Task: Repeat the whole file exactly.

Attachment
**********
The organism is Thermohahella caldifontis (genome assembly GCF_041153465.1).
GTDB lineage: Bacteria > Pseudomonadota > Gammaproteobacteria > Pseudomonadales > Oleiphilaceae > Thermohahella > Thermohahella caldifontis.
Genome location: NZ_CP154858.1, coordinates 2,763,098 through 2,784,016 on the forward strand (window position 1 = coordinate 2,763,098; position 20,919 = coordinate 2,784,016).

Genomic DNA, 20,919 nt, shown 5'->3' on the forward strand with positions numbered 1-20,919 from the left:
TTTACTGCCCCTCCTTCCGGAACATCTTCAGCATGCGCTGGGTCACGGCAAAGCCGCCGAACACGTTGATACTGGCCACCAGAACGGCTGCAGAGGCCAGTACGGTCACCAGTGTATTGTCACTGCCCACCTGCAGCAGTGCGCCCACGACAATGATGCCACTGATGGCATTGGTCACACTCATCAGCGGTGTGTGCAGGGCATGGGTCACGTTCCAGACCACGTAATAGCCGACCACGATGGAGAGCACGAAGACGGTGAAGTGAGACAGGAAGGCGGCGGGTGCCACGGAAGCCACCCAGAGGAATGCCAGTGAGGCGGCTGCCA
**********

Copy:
The organism is Thermohahella caldifontis (genome assembly GCF_041153465.1).
GTDB lineage: Bacteria > Pseudomonadota > Gammaproteobacteria > Pseudomonadales > Oleiphilaceae > Thermohahella > Thermohahella caldifontis.
Genome location: NZ_CP154858.1, coordinates 2,763,098 through 2,784,016 on the forward strand (window position 1 = coordinate 2,763,098; position 20,919 = coordinate 2,784,016).

Genomic DNA, 20,919 nt, shown 5'->3' on the forward strand with positions numbered 1-20,919 from the left:
TTTACTGCCCCTCCTTCCGGAACATCTTCAGCATGCGCTGGGTCACGGCAAAGCCGCCGAACACGTTGATACTGGCCACCAGAACGGCTGCAGAGGCCAGTACGGTCACCAGTGTATTGTCACTGCCCACCTGCAGCAGTGCGCCCACGACAATGATGCCACTGATGGCATTGGTCACACTCATCAGCGGTGTGTGCAGGGCATGGGTCACGTTCCAGACCACGTAATAGCCGACCACGATGGAGAGCACGAAGACGGTGAAGTGAGACAGGAAGGCGGCGGGTGCCACGGAAGCCACCCAGAGGAATGCCAGTGAGGCGGCTGCCA